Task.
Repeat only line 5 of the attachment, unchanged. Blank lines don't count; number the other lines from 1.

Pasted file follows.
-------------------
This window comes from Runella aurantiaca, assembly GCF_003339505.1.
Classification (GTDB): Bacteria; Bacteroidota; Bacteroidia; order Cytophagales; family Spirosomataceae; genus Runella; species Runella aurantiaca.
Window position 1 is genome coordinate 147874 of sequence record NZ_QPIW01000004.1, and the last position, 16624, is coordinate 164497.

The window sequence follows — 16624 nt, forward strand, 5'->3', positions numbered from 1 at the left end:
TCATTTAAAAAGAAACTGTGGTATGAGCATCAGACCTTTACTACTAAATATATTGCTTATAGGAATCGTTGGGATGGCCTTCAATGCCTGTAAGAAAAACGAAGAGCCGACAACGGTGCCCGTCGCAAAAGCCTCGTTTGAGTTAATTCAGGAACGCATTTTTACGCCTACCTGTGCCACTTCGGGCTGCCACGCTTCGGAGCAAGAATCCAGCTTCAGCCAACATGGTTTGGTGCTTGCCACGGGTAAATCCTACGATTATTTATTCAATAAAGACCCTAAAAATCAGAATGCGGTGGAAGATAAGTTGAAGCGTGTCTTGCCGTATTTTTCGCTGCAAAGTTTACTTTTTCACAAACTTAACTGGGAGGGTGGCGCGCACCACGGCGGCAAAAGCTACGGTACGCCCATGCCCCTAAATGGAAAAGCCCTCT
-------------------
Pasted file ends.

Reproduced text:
TCATTTAAAAAGAAACTGTGGTATGAGCATCAGACCTTTACTACTAAATATATTGCTTATAGGAATCGTTGGGATGGCCTTCAATGCCTGTAAGAAAAACGAAGAGCCGACAACGGTGCCCGTCGCAAAAGCCTCGTTTGAGTTAATTCAGGAACGCATTTTTACGCCTACCTGTGCCACTTCGGGCTGCCACGCTTCGGAGCAAGAATCCAGCTTCAGCCAACATGGTTTGGTGCTTGCCACGGGTAAATCCTACGATTATTTATTCAATAAAGACCCTAAAAATCAGAATGCGGTGGAAGATAAGTTGAAGCGTGTCTTGCCGTATTTTTCGCTGCAAAGTTTACTTTTTCACAAACTTAACTGGGAGGGTGGCGCGCACCACGGCGGCAAAAGCTACGGTACGCCCATGCCCCTAAATGGAAAAGCCCTCT